Today’s news:

Republicans turn the heat up — on each other

If they keep this up, someone may confuse them for... well... Democrats.

For the first time in -- let’s just say ever -- two candidates are battling it out for the 39th Council District’s Republican line in November’s election.

Yet the actions of candidates George Smith and Joe Nardiello as they prepare for the upcoming primary contest -- as well as their behavior -- is far from conservative.

Over the last few weeks, Nardiello has continually tried to get Smith booted off the ballot because the candidate, who had just recently moved to the borough, was registered in Nassau County as he collected signatures throughout the 39th District, which includes Carroll Gardens, Windsor Terrace, Park Slope, Kensington and Borough Park.

Nardiello’s attempts are being backed by Gerry O’Brien, who is seeking a Republican County Committee spot. O’Brien is also mired in an ongoing feud with Smith, who claimed his wife had “stolen” several of his petition signatures last month.

During a recent hearing of the Board of Elections, Smith said that he had put in notice that he had re-registered in Brooklyn when he moved to Borough Park, but the Board never received it.

Since a candidate doesn’t have to live in a district until the actual election, Board of Elections President Frederick Umane let Smith swear to an affidavit that he was living in Brooklyn when he was collecting petitions.

Smith did so, but at the same time demanded to know who was the man who had challenged his petitions. He said he didn’t know the challenger, identified in Board of Elections papers as David Greene.

“Would Mr. Greene please stand up?” Smith asked aloud in the middle of the Board offices. “Do we know who this guy is? I have a right to know who put up stuff against me.”

No one stood up. Greene was later identified as a former Republican leader.

Smith also found it curious that Greene was represented at the hearing by -- surprise, surprise -- O’Brien, proving that either there are very few Republicans in Brooklyn or that his nemesis was part of the effort to get Smith bounced.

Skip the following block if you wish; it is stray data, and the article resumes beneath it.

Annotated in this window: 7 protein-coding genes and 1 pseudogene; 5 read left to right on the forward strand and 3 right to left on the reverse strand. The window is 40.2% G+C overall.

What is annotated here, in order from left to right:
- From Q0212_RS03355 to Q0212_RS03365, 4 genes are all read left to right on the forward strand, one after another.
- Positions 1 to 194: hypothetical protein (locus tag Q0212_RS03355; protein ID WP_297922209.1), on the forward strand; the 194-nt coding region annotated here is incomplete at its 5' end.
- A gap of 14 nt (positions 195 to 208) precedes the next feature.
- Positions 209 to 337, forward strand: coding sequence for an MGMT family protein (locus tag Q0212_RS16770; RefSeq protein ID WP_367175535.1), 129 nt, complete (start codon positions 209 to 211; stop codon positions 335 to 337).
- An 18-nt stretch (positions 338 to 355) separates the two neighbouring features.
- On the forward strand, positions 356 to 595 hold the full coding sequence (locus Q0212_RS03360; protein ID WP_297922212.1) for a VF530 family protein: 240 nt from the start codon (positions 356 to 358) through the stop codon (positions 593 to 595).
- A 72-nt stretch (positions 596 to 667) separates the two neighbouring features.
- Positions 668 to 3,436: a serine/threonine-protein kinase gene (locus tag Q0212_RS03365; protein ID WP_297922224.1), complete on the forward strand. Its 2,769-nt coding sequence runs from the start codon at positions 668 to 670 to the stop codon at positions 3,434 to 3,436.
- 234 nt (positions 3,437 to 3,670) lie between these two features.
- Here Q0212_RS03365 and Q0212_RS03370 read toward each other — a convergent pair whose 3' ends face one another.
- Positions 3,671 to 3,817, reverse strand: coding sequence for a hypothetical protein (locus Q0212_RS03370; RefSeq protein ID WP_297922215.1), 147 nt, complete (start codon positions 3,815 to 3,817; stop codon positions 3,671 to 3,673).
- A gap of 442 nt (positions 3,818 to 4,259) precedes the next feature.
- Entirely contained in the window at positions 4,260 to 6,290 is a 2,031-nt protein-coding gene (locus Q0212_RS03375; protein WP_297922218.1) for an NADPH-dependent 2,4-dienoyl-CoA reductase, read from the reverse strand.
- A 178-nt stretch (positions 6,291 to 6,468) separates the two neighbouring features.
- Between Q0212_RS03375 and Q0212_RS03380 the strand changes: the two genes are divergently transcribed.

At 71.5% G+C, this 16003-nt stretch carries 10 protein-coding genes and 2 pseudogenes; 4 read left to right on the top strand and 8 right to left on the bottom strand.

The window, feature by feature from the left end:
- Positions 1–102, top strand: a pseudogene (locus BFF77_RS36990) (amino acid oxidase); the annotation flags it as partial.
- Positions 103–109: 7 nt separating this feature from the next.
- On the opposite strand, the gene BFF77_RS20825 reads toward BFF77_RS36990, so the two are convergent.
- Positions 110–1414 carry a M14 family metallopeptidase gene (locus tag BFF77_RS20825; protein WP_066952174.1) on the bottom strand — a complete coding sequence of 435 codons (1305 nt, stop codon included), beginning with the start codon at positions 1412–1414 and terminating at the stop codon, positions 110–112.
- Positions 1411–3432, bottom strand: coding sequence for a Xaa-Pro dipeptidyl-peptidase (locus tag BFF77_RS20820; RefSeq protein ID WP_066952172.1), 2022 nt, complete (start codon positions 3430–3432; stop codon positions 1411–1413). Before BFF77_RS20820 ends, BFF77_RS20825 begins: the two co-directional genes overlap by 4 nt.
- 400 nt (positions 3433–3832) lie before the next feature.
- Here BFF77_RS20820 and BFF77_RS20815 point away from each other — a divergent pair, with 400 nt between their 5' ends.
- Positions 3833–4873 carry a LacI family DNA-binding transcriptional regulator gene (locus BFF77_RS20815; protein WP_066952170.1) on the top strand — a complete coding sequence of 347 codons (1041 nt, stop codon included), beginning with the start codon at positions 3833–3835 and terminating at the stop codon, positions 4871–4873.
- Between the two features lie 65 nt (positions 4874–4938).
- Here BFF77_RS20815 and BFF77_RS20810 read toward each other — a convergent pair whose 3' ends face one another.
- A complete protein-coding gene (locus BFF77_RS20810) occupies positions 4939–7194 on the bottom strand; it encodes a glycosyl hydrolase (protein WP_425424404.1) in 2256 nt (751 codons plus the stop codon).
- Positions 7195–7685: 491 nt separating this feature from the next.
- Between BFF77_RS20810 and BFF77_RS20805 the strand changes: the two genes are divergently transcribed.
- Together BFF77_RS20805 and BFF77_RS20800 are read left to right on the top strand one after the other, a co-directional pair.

“I object to Gerry O’Brien representing my challenger,” Smith bellowed at the hearing. “His wife took my signatures!”

Smith demanded an investigation into the alleged theft, but Urmane told him to calm down.

O’Brien shrugged off Smith’s accusations.

“When you blame the dog for eating your homework, you don’t ask people to kick the dog,” O’Brien said.

Umane allowed O’Brien to represent Greene, despite repeated demands by Smith that Greene should show himself.

While the Board allowed Smith to remain on the ballot, Nardiello’s camp took the matter to court. Smith survived the courtroom challenges as well, and was so happy about his victory, he gloated about it.

“They came at me from all sides,” he said in a statement. “But when you’re right, no one can stop you. The Court saw right through those frivolous challenges and confirmed my right to be on the ballot.This is total vindication for me.”

But O’Brien wasn’t done yet. As this paper went to press he was reportedly going to the Kings County District Attorney’s office, claiming that Smith had allegedly filed an general petition objection against Martin Cottingham, who was running for Republican State Committeeman.

The name he used? David Greene.

It seems that this GOP race is exactly as advertised: a Grand Old Party.

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